Steve Forbes has a dream, but it may be the nightmare of the common man.
With the flat tax as his main platform issue, Mr. Forbes, millionaire magazine mogul and heir to the Forbes fortune, intends to spend $25 million of his own money to further his bid to gain the Republican presidential nomination.
But is this a good idea?
Forbes' plan would eliminate all personal income tax deductions, transforming taxes from a time and labor intensive chore to a quick and easy way to give the government 17 percent of your earnings.
Capital gains taxes would no longer be an issue - as the theory goes, taxes have already been paid on those earnings by the businesses that made the money. Inheritance taxes would also be eliminated, which is, coincidentally, pretty convenient for someone who inherited approximately $485 million.
Self-interest aside for a moment, is it fair to make someone working at McDonald's pay taxes in the same income bracket as, say me, since I earn approximately $6.9 million for every article I write? Well, no - but that's OK, because people like me, we hav e accountants on our side.
I have a deal worked out with the corporation that publishes the Wildcat that gives me a salary totaling exactly $12.35 and gives me the rest in stock and pork futures. It's tough for me to forfeit that two dollars and ten cents, sure ... but I'm a good A merican and I pay my taxes.
I think, however, that Steve has overlooked the most terrifying implications of his tax reform plan. No complex tax structure, no I.R.S. "Nifty," you're probably thinking. "I hate the I.R.S." And hey, who doesn't fear and loathe the Internal Revenue Serv ice?
But we've got 'em just where we want 'em.
Think about what happens when the CIA furloughs their trained killers - what do they know in life, but killing? Keep the auditors busy with menial labor and they won't roam the streets causing trouble.
Just imagine gangs of men dressed in black suits and trenchcoats, armed with AK-47's and calculators, taking 33 percent of whatever's in your wallet. And, unlike our benevolent government, the criminal underworld isn't likely to offer you a refund if they screw up.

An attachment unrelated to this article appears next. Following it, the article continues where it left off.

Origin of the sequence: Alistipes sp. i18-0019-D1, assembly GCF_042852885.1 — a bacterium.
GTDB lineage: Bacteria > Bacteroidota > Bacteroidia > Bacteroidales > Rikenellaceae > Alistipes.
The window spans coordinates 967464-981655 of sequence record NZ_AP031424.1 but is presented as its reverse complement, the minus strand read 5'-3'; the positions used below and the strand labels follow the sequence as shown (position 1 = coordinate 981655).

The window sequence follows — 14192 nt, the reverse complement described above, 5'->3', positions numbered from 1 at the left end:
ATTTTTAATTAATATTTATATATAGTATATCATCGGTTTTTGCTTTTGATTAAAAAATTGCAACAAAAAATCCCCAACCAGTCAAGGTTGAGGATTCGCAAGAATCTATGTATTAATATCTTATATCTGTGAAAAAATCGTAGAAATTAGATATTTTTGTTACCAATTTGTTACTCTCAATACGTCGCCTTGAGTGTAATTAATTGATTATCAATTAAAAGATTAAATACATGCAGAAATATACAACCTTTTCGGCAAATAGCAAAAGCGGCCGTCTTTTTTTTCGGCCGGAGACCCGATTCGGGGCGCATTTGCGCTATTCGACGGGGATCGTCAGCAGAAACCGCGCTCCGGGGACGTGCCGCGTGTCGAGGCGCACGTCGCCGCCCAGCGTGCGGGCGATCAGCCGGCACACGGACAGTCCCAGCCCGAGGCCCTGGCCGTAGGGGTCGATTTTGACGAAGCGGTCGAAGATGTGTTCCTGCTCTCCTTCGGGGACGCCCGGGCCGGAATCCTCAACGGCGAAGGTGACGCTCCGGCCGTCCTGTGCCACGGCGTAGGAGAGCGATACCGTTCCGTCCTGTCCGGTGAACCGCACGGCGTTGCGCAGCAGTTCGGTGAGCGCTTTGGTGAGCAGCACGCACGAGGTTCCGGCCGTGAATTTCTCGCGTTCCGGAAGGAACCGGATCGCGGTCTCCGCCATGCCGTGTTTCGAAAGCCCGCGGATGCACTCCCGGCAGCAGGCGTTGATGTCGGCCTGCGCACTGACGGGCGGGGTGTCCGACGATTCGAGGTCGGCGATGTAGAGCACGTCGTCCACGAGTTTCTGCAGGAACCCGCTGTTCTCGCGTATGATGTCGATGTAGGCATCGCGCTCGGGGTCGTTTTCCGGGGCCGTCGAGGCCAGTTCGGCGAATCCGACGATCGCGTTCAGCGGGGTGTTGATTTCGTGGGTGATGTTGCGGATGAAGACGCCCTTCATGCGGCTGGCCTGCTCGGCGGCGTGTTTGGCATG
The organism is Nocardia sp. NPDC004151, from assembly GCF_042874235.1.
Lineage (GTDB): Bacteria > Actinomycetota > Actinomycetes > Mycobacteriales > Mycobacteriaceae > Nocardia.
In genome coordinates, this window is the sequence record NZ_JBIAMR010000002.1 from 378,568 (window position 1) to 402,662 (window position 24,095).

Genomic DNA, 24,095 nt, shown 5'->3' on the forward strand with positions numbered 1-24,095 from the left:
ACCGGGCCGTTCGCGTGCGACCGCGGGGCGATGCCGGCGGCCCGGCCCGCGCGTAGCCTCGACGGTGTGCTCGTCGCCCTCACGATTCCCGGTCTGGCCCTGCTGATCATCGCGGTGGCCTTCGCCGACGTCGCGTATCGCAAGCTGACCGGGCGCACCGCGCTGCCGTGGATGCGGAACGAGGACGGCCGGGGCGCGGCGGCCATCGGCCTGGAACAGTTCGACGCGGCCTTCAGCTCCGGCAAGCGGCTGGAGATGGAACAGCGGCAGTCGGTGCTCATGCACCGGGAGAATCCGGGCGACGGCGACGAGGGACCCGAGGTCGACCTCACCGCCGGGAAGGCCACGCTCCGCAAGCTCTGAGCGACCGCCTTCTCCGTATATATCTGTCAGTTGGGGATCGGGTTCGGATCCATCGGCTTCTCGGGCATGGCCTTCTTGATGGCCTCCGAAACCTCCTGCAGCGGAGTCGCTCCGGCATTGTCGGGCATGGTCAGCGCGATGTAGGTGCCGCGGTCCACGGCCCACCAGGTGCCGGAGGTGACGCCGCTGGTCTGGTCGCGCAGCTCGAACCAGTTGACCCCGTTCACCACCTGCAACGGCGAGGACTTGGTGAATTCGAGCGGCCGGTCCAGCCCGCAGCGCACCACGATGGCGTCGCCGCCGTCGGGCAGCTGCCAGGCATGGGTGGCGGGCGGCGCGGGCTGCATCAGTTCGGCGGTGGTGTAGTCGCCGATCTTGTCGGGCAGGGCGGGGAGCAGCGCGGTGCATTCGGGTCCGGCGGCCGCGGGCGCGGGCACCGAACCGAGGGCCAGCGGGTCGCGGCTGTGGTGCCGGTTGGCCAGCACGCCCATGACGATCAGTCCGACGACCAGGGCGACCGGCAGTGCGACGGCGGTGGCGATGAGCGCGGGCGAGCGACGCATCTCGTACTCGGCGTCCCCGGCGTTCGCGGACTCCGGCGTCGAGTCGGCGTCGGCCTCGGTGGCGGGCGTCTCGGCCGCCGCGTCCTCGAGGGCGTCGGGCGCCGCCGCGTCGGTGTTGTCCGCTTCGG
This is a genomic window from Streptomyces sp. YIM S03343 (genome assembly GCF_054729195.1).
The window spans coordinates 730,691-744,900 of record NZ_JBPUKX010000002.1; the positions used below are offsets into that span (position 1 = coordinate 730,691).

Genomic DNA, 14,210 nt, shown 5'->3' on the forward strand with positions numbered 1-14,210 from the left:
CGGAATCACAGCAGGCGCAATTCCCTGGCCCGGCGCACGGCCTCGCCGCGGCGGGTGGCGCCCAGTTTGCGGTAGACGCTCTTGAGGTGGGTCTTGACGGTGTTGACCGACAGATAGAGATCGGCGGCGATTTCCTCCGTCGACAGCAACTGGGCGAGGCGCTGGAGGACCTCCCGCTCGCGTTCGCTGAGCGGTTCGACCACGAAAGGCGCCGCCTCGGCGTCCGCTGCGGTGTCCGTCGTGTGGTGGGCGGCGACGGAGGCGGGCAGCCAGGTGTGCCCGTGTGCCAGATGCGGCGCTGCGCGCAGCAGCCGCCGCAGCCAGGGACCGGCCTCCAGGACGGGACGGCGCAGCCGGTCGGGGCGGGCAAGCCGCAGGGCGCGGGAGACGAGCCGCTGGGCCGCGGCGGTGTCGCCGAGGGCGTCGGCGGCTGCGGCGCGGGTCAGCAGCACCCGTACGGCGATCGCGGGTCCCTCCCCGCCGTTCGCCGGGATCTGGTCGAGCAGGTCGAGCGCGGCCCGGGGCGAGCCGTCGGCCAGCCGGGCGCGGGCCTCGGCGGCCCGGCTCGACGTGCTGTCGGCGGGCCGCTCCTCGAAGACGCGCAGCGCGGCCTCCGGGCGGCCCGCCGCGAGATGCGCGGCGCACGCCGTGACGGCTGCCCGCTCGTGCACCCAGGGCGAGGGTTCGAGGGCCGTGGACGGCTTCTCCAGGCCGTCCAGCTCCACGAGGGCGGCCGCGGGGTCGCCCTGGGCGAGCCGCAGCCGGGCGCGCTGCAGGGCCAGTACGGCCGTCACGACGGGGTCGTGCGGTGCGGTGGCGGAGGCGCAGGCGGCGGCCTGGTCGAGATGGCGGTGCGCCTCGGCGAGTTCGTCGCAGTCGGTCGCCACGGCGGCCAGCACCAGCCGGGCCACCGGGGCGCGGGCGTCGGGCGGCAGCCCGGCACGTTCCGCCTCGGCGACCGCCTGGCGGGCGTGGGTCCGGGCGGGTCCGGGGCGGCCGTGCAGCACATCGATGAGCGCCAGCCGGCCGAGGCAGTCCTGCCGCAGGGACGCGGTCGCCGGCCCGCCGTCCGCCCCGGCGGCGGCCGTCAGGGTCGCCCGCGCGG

No horror movie imaginable could compare with the terror of a drive-by audit. Just imagine Jason with thick glasses and two briefcases full of death.
Steve ... he looks like an accountant. He's one of THEM, and this is his secret plan. He doesn't have to actually win the presidency to convince people that this is what they want; he'll view the debauchery from inside the heavily defended Forbes Family C ompound in Kennebunkport, Maine, all the while making capital gains profits on every copy of Forbes sold to sly businessmen who want to dodge the tax system.
The Internal Revenue Service is like a zoo. We've rounded up all the kids who tricked you out of your milk money in school and put 'em in one place. Or, perhaps it is more like a volcano perpetually on the verge of erupting. Instead of tossing virgins int o the molten inferno to appease Pele, we toss the dogs a few taxpayers and we keep the rumbling to a minimum.
Tremors are always a good predictor of an impending eruption - I saw the news coverage on CNN of the government shutdown and the subsequent I.R.S. employee protests.
Those I.R.S. workers - they're not like you and me. They're vicious and scheming. You could see it in their eyes and hear it in their plaintive wails. They were foaming at the mouth, ready to work, and furious with the bureaucrats who denied them fresh me at.
Right now the 1040EZ is all that keeps this horror from being unleashed on the innocents of our great country. Please keep America safe.
Jon Roig is a Wildcat arts reporter.